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Posts Tagged ‘Vatnajokull National Park’

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Last month I published hydrophone recording „Crawling glacier“ from the lagoon beneath Svínafellsjökul icefall.
The original recording contains two other channels with the sound above the lagoon.
It is not as clear in this short mp3 file as it is with headphones in the field, but during the recording it seems to be possible to hear the flow of the icefall though the valley. Its is a slow event. It usually starts high above in the mountain with rumbling sound and then slowly moves in a shock wave as a silk smooth „white noise“ though the valley all the way to the toe of the icefall. Regularly the ice moves faster in some places when the pressure get high. Then it cracks, some parts brake off and other just crawl faster which is usually audible for everyone.
This behavior of the glaciers is not often audible during the day because of traffic, wind or the clear sun which can easily disturb the sound waves in the air. Then it is also too slow for impatient listeners. Nights are usually the best time to hear this sound of the „flowing mass“. Changeable nature or different types of glaciers will also play a big rule how it acts and sounds.
Quality open headphones are recommended while listening at low to mid level, or in speakers at medium level.

(mp3 256kbps / 44,3Mb)

Recorder: Sound devices 788
Mics: Aquarian H2a-XLR & Sennheiser MKH20
Pix: Canon Eos M

Weather: Calm, cludy. 11°C
Location:64°00’12.7″N 16°52’39.6″W

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It is a special feeling to stay close to a glacier. It’s like standing near a wast monster that is constantly moving, but very slowly. Everywhere around this flexible ice the gravity of the ice is visible. Glaciers usually have strong smell of fresh oxygen that glaciers have captured in ice and compressed in to locked bubbles for hundreds and thousands of years. This smell from the past is like from another world, probably because today has much more carbon dioxide in the atmosphere than it has been for 800 thousand years at least. Glaciers also make sounds, sometimes quite loud, from falling drops of water to earthquakes, but most of these sounds are not audible to human ears. Glaciers make constant sound in water which needs hydrophones to capture, as can be heard on the following recording. I can not say I have been lucky in recording glacier sounds in years past. I’ve always been at the wrong place at the wrong time when glaciers produce “big sounds”, but after many hours, and several days on the same spot, I got something interesting which is worth listening to.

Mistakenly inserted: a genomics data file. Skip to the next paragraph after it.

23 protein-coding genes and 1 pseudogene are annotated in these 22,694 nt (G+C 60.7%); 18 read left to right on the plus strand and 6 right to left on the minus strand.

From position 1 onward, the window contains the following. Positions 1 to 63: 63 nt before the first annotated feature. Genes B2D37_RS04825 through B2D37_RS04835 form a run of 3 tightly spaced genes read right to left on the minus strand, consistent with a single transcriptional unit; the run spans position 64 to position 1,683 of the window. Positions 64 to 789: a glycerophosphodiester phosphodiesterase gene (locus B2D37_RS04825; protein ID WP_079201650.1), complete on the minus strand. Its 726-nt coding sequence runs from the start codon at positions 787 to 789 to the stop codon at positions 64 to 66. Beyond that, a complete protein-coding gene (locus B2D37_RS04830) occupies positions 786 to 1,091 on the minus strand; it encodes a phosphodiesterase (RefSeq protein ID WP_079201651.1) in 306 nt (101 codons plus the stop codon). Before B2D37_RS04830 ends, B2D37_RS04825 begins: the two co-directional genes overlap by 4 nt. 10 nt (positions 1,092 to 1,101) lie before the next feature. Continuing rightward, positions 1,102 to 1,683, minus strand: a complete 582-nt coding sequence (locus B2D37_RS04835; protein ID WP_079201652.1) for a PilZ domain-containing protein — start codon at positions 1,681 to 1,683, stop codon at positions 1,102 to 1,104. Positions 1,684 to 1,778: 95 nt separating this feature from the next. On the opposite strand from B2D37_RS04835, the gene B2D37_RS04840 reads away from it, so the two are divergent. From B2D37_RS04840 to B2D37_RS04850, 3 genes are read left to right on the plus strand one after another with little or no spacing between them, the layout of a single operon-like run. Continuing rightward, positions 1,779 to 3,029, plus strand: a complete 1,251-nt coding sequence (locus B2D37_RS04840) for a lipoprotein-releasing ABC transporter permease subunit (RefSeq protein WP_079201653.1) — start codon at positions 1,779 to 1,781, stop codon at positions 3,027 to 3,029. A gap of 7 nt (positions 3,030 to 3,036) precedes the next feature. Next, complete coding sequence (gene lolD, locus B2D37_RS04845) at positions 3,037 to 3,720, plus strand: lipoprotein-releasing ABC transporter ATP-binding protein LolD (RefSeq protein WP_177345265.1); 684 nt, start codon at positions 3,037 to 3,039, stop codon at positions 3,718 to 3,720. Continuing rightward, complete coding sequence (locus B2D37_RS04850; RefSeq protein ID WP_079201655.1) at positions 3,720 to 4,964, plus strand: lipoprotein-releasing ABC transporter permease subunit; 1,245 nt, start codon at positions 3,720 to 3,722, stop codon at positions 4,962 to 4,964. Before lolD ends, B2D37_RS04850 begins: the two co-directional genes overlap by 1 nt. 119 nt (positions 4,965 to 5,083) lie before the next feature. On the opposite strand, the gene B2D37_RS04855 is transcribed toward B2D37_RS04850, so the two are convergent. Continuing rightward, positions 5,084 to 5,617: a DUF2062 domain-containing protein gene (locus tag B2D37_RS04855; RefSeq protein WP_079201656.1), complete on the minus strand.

One of those days was 5th of June 2015 when I was at the glacier lagoon neneath of Skaftafellsjökull glacier’s icefall. This lagoon is not big, probably around 500m squared, but the depth is around 80 meters so the soundscape beneath the surface can be pretty exhilarating when the glacier is crawling at the bottom of the lagoon.
I put two hydrophones in the lagoon and two microphones on a nearby hill and recorded there for almost fourteen hours. The gain on the recorder was almost equal on all channels, or around 48dB, and during these 14 hour session the soundscape was different mostly because the glacier surface melts differently during the day then during the night with different water flows into the lagoon. All the time the glacier was grinding the bottom of the lagoon so under the lagoon’s surface the soundscape was much nosier than above.
Then just before midnight the glacier did a “big move” (starts 25:00) which lasted for several minutes, crawling with cracking and scratching sound. The soundscape down in the lagoon sounds really strange and surreal, but the listener must keep in mind that sound travels much faster in water than in the air. The soundscape above the lagoon was different. It was possible to ‘feel’ or ‘see’ through the audio the movement of the whole Svínafellsjökull glacier icefall through the valley. But that recording will be for another soundblog.
Quality open headphones are recommended while listening at mid level, or in speakers at medium level.

(mp3 256kbps / 63Mb)

Recorder Sound Devices 788
Mics: Aquarian H2a XLR
Pix: Canon EOS M

Location: 64°00’12.7″N 16°52’39.6″W
Weather. Calm, cloudy, 11°C